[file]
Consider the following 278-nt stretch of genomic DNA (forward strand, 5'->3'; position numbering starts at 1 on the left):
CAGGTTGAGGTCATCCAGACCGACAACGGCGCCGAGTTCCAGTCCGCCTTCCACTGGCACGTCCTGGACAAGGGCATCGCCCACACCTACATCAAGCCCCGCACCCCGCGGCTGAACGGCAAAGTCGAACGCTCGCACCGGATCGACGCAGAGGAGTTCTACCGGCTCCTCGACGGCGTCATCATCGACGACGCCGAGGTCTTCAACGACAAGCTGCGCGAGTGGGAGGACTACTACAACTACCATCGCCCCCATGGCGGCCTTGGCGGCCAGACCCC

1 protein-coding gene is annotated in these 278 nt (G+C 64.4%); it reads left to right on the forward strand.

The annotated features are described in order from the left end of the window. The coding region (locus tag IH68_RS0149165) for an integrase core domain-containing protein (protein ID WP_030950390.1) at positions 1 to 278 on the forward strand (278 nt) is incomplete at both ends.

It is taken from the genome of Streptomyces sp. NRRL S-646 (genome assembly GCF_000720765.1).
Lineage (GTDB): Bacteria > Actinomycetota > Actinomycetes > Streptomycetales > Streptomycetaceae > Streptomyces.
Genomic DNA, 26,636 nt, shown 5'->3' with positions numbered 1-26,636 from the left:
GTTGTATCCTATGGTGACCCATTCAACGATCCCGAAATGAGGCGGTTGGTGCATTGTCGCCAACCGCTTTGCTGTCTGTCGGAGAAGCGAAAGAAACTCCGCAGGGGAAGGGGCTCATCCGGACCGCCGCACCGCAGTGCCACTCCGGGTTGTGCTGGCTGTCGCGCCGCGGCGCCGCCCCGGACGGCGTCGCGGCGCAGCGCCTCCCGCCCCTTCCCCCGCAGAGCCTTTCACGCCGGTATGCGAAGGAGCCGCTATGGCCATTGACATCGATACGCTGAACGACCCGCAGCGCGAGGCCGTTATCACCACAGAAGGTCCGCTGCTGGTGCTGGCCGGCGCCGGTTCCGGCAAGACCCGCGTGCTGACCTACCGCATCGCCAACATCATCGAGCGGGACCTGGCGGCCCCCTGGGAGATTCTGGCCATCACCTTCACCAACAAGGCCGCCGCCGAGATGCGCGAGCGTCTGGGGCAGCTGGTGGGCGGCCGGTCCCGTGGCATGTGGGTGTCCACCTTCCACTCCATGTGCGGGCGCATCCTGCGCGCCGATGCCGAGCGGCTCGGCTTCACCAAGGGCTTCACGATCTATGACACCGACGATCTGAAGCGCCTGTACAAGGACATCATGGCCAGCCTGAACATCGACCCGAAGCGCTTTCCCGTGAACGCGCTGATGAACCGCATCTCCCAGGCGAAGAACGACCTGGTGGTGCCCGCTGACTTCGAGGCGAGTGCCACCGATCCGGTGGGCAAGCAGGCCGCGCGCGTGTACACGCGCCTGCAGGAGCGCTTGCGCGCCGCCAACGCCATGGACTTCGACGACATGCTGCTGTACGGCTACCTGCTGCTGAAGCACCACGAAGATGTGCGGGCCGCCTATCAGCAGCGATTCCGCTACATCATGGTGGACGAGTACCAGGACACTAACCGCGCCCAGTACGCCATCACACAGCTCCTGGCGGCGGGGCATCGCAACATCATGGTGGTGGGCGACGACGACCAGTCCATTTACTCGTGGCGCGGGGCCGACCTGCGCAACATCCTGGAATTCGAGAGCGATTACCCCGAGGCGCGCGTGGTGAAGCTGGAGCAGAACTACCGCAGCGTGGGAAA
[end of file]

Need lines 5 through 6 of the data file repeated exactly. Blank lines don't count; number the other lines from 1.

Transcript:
It is taken from the genome of Streptomyces sp. NRRL S-646 (genome assembly GCF_000720765.1).
Lineage (GTDB): Bacteria > Actinomycetota > Actinomycetes > Streptomycetales > Streptomycetaceae > Streptomyces.